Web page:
A new report from the U.S. Public Interest Research Group and Frontier Group details reasons why Millennials are driving fewer miles than previous generations.
Among other explanations, Millennials are less likely to move from central cities to the suburbs and are more attracted to "less driving-intensive lifestyles" than previous generations, according to the report.
The report, which highlights "mounting evidence that the Millennial generation’s dramatic shift away from driving is more than temporary," showed that people in the 16 to 24 age range who travel to work by car dropped 1.5 percentage points between 2006 and 2013. Over the same time, the share of young people traveling to work by public transportation, foot, or bicycle increased.
Also, fewer younger people are getting a driver's license, the report showed. Between 1996 to 2010, the share of high school seniors with a driver's license ticked down from 85 percent to 73 percent.
Here's more about why millennials aren't driving as much, and why the trend is likely continue:
While young adults 'living in their parents’ basement' increased during the recession, the share living in their parents’ homes had also been increasing even prior to the recession.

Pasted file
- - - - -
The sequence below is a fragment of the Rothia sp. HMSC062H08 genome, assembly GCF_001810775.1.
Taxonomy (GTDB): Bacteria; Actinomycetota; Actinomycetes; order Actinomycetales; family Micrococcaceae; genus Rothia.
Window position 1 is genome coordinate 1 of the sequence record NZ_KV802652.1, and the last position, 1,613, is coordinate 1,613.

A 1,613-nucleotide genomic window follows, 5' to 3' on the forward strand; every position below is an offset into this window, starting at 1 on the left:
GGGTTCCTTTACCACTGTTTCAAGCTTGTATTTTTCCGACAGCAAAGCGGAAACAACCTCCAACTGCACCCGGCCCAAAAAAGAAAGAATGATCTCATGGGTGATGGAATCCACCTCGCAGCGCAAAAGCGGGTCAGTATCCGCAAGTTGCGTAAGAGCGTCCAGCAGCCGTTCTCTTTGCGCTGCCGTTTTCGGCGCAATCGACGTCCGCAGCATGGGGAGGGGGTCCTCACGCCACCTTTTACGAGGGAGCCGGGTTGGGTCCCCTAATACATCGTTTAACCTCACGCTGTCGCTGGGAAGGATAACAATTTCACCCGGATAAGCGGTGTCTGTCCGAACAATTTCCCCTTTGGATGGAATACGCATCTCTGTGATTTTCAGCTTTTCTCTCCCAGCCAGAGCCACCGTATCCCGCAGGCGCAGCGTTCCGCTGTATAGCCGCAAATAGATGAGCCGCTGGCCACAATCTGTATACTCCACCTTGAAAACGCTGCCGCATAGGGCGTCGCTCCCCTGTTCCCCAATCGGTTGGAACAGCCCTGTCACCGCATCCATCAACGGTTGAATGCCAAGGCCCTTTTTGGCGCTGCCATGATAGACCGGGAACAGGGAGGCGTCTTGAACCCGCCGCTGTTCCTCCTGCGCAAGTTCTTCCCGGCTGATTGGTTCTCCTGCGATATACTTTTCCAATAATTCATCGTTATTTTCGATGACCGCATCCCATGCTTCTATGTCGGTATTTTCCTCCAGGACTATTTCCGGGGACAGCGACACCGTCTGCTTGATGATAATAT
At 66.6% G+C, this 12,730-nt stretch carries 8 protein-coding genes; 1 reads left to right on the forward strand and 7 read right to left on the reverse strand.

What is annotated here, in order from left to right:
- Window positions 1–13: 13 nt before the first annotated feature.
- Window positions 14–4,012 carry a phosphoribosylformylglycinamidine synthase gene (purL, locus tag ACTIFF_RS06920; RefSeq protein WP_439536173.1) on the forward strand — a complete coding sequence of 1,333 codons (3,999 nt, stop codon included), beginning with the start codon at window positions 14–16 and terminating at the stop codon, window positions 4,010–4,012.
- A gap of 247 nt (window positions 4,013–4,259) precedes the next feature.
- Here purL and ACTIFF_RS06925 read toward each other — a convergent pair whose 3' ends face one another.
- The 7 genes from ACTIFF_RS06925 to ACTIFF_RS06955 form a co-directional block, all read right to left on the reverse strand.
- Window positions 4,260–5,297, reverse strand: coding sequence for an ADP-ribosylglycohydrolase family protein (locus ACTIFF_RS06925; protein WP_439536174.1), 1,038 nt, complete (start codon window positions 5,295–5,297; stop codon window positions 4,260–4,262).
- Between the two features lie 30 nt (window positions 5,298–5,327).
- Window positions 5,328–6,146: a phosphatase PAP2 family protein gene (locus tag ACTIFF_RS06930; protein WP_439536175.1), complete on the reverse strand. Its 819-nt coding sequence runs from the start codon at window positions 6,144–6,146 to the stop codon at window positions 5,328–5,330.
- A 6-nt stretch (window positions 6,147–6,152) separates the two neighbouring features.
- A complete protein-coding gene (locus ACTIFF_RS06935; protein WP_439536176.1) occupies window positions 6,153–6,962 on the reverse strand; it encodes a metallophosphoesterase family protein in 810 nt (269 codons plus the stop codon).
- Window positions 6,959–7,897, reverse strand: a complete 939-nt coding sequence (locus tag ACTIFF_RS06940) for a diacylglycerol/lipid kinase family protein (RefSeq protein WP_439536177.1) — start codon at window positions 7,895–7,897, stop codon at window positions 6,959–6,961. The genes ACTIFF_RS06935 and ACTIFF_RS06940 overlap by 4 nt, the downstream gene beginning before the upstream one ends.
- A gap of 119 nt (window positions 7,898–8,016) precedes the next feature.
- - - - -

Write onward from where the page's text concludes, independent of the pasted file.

The recession may have caused some Millennials to delay forming separate families that would likely drive more, but Americans have been getting married and having children at a later age nearly continuously since the 1960s. These trends have continued during the recovery.
Graduated driver licensing requirements adopted in recent years by state governments have likely played a small but important role in causing young people to delay or forgo getting a driver’s license, potentially encouraging Millennials to develop less car-dependent transportation habits that they may carry with them as they age.
“Millennials are different from their parents, and those differences aren’t going away,” said Illinois PIRG Director Abe Scarr. “After five years of economic growth with stagnant driving, it’s time for federal and Illinois governments to wake up to growing evidence that Millennials don’t want to drive as much as their parents did. This change has big implications and policy makers shouldn’t be asleep at the wheel.
“This report is about more than just describing what is taking place,” he added. “It is also about an opportunity. If Millennials continue to drive fewer miles than previous generations as they age — and if future generations of young people follow suit — America will have an opportunity to reap a variety of benefits, including reduced traffic congestion, fewer deaths and injuries on the roads, reduced expenditures for highway construction and less pollution of our air and climate.”